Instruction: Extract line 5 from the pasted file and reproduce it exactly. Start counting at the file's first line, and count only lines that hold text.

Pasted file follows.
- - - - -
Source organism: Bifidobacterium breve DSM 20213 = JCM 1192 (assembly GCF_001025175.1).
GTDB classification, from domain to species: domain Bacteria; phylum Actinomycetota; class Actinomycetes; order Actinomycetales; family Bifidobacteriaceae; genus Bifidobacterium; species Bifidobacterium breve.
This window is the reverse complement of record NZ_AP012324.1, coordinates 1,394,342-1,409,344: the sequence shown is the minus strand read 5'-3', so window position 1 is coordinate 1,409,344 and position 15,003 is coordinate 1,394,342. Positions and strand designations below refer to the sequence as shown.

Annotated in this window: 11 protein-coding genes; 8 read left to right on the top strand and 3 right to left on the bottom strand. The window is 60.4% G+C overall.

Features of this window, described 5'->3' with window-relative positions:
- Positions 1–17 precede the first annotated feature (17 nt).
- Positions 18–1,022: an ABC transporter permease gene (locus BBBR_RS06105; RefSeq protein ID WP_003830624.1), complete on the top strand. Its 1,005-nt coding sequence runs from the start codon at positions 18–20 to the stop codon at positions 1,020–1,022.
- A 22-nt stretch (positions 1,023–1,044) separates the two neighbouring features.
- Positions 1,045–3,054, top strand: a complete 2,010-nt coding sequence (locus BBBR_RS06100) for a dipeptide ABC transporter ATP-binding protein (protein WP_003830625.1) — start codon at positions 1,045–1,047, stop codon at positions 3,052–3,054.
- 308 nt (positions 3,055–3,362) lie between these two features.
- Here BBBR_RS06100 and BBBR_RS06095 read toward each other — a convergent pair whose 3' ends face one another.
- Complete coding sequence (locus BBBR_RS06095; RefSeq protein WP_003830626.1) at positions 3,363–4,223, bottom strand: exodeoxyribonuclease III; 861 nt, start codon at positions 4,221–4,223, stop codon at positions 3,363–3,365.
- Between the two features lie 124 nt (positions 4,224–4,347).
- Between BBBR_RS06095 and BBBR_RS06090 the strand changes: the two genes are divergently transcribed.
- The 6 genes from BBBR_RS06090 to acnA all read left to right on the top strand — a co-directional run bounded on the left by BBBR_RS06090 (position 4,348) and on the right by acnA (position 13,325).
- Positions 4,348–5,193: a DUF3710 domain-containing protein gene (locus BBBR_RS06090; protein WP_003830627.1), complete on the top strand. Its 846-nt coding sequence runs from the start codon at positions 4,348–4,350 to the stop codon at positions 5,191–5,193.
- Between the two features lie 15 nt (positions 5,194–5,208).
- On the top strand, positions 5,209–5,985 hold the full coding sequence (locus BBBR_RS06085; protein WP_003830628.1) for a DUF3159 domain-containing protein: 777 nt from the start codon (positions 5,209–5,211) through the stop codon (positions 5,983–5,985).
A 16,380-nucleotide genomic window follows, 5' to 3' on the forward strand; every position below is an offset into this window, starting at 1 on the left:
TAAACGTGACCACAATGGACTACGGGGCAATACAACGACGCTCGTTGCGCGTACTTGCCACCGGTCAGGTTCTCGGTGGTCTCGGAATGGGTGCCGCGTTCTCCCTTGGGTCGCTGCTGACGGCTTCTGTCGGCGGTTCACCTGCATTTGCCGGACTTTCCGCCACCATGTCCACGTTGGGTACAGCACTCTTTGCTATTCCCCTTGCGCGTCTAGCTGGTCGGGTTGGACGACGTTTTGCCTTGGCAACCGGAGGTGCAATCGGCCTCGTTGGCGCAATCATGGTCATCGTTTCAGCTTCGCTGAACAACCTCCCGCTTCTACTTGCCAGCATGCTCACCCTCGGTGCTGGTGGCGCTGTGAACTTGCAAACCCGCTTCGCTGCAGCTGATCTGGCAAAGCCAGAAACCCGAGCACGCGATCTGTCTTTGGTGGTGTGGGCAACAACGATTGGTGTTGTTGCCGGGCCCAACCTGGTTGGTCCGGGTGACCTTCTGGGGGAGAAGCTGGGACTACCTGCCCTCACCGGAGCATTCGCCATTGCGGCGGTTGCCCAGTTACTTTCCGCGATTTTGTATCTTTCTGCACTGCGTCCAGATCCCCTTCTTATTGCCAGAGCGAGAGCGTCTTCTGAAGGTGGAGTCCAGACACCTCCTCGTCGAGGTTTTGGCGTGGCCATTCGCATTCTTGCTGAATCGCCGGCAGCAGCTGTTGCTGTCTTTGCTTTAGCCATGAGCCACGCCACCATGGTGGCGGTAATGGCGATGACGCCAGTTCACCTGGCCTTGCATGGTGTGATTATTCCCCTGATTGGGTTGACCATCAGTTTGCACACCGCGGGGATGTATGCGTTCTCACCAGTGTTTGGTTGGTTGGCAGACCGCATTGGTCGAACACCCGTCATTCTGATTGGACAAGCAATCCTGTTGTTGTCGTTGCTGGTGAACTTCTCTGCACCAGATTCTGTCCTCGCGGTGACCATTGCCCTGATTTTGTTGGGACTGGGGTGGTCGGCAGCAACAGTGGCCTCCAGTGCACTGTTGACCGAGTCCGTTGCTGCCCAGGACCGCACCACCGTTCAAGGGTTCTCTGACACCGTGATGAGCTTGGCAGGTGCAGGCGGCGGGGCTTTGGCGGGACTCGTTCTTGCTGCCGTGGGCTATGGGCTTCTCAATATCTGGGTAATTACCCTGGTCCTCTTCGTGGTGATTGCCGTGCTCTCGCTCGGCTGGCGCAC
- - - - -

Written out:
Features of this window, described 5'->3' with window-relative positions: